Arts + Culture
Like the products of an architect’s fever-dreams, the buildings in Victor Enrich’s city portraits morph and strain and sprout new wings that defy logic and gravity. His 3-D illustrations transform cityscapes from familiar boxiness into something distorted and slightly giddy. Yet when one considers some of the outlandish real-world structures that have sprung from the imaginations of big-name designers like Norman Foster, Frank Gehry, Rem Koolhaas, and Santiago Calatrava, perhaps former architecture student Enrich (with a well-connected and -caffeinated publicist and a budget, of course) could be the next urban design visionary?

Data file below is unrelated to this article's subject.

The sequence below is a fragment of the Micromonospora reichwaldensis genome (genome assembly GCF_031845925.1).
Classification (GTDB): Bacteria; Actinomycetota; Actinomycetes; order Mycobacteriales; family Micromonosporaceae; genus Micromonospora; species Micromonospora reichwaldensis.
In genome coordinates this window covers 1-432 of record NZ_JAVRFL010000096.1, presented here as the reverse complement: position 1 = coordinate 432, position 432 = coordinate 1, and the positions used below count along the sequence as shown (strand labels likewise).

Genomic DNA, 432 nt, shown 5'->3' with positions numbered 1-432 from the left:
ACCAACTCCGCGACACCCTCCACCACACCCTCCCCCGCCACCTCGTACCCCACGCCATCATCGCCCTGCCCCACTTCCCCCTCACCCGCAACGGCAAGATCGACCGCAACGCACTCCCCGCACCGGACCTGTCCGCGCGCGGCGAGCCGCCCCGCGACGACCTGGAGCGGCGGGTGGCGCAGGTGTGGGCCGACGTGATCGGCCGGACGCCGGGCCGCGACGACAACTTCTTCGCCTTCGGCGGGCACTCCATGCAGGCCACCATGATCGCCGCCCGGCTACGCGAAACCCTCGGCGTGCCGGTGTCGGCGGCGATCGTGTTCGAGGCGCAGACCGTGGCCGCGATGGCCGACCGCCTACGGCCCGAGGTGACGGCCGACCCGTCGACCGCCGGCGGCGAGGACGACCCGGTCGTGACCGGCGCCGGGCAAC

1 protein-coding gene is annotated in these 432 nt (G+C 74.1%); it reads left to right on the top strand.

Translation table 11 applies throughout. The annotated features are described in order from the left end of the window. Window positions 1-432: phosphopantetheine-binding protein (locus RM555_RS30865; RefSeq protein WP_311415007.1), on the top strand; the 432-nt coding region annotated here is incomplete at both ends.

“It’s only by seeing the totality of a man’s life that you can get a measure of it,” or so the painter Clyfford Still told the New York Times in 1971. Four decades later, the Clyfford Still Museum in Denver—which opened in November—offers visitors as close to a total view of the pioneering Abstract Expressionist’s life as he could have possibly wanted. Actually, he insisted on it.
Famously imperious, egoistic, and cantankerous, Still was one of American art’s great mid-century mavericks, known for his raw, abstract paintings from the forties and fifties, featuring jagged fields and fissures in earthy, fiery tones that manage to feel both primal and transcendent. The artist exhibited his work infrequently, and he only sold or donated 150 or so of the roughly 2,500 pieces he created. When Still died, in 1980, he stipulated that nothing in his estate could be sold or given away. The art, all of it packed into his widow’s house in Maryland, had to go to a city that would agree to build a museum with the sole purpose of preserving and showing his work—and only his work.